1. Keep the quotation marks exactly where they are.
  1. By “two-letter state abbreviation” I mean “MA” for Massachusetts, “NY, for New York, and so on. Hope that was obvious, but it’s an important point.  Without the state name you may unearth a bunch of listings for your namesake business 2 time zones away.

Where search operators don’t (seem to) work

Remember how I mentioned search operators don’t work on all the sites that you’ll need to deal with?  Well, here are the bad kids:

Apple Maps

Bing Places



LocalEze (Acxiom)

Some of those sites (like Bing and LocalEze) appear not to let Google index their listings.  Listings on other sites (like Factual) seem to be indexed, but impossible to find with search operators.  At least you now have a short list of sites you know you’ll have to stick a whole arm into.

Also, those search operators will work on many other sites where you can and possibly should have citations.  I listed only the most-important sites, because you may have other things you’d like to accomplish today.  But you can check out my list of citations if you’d like to use search operators to sniff out duplicates on other sites.

By the way, here’s my bread-and-butter search operator, which works pretty reliably from site to site: (###) ###-####

(Of course, you’ll want to try it with every phone number that the business has used.)


More resources

Google Search Operators – Google Guide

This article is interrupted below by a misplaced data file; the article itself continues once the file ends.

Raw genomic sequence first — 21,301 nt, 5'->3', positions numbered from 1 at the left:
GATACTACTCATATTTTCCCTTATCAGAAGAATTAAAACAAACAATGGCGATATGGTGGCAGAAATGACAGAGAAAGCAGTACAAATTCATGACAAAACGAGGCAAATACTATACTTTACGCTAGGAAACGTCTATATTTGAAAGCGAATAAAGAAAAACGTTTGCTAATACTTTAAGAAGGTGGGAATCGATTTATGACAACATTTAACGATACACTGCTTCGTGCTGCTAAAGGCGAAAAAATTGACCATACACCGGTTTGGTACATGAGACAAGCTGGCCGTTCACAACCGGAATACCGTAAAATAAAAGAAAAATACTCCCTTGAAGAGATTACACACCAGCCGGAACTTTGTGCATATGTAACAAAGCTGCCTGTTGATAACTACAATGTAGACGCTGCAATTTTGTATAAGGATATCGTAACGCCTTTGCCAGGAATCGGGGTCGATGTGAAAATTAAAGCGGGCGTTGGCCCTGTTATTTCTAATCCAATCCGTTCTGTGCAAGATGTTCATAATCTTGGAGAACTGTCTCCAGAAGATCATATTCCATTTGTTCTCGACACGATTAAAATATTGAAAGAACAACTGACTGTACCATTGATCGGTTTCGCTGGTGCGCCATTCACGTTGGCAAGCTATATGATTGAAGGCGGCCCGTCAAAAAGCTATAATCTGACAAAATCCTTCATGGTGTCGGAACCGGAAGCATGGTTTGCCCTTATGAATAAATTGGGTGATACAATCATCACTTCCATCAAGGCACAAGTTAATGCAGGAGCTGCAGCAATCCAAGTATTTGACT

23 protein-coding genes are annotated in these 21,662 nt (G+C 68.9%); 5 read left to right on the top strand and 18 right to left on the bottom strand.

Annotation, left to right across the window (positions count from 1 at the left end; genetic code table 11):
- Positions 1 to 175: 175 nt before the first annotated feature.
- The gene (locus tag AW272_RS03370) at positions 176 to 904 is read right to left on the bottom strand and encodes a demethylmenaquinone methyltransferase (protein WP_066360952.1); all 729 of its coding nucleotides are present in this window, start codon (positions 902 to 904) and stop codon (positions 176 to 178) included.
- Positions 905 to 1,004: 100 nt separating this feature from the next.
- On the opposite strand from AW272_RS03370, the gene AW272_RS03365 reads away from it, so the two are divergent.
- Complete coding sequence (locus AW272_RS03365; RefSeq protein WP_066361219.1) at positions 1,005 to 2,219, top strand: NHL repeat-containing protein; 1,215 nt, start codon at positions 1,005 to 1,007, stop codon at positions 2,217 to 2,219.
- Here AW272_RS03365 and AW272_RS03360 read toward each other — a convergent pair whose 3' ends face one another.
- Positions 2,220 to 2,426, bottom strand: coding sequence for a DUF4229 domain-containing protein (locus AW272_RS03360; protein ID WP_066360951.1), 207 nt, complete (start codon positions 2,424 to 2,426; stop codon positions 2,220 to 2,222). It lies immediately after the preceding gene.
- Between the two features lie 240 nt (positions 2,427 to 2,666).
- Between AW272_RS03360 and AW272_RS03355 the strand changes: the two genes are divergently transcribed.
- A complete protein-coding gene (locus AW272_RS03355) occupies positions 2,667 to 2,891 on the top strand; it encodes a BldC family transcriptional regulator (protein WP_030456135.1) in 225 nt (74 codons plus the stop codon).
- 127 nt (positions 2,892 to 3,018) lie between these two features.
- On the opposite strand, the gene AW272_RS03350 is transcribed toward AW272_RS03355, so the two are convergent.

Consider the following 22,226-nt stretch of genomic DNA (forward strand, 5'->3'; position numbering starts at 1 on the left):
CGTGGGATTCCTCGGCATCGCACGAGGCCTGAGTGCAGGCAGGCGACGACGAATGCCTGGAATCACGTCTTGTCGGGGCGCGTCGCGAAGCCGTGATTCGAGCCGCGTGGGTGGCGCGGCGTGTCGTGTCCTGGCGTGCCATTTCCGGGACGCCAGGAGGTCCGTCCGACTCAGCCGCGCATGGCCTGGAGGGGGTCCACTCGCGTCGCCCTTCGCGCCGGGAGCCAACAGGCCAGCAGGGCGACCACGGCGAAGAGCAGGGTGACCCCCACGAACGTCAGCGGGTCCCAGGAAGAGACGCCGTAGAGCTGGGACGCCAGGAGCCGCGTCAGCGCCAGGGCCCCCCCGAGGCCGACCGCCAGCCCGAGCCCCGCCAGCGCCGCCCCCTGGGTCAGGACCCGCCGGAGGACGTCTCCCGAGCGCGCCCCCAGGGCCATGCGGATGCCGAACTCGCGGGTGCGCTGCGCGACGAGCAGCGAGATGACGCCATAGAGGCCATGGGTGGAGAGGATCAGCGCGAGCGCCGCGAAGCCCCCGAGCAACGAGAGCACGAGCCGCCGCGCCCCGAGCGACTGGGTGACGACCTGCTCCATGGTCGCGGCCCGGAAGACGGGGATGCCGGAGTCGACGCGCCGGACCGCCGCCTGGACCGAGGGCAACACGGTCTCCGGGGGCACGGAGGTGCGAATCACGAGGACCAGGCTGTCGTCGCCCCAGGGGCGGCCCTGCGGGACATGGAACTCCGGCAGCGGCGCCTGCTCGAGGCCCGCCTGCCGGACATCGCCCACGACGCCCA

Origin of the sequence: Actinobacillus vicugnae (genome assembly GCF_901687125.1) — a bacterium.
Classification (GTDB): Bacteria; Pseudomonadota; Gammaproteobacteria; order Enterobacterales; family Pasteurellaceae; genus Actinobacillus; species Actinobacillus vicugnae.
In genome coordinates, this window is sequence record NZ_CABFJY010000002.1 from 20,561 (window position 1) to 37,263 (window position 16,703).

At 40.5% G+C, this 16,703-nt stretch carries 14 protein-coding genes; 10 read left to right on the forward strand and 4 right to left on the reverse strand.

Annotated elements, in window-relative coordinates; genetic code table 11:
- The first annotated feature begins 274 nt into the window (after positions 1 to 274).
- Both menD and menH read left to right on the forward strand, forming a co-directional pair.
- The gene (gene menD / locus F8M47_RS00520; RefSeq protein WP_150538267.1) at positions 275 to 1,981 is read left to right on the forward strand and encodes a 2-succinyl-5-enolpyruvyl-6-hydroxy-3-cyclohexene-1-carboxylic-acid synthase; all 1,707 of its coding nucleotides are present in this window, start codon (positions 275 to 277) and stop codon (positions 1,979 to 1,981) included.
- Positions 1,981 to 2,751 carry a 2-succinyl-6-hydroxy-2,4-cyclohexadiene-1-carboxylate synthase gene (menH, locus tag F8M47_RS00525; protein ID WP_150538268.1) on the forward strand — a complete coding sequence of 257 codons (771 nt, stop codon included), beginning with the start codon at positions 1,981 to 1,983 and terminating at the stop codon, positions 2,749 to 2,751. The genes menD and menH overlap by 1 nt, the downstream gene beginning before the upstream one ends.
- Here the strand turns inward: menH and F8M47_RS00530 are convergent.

NAP Hunter Lite – Local SEO Guide

Top Local Citation Sources by Country – Nyagoslav Zhekov

Advanced Local Citation Audit & Clean Up: Achieve Consistent Data & Higher Rankings – Casey Meraz

Local Citation Audit Tip: Use the New Sitelinks Search Box – me

Local Citation Cleanup Hack: Check BBB – me

Do you know of any reliable search operators I didn’t mention?  (I’d love to keep adding to the list.)

Any hacks for quickly finding listings on those tough sites (e.g. ExpressUpdate)?

Leave a comment!


  1. We have found that just generally, using Google to research citations is more useful than all of the tools and certainly, whilst we will use everything out there, you absolutely have to go back to Google and double check.

    One issue we have in the UK is the different ways that phone numbers get structured. The UK wikipedia site shows 21 ways in which a phone number can be structured – the idea is the different areas have different formats but in practice we see citation sites making a right, royal mess of things with numbers often formatted in a bunch of different ways.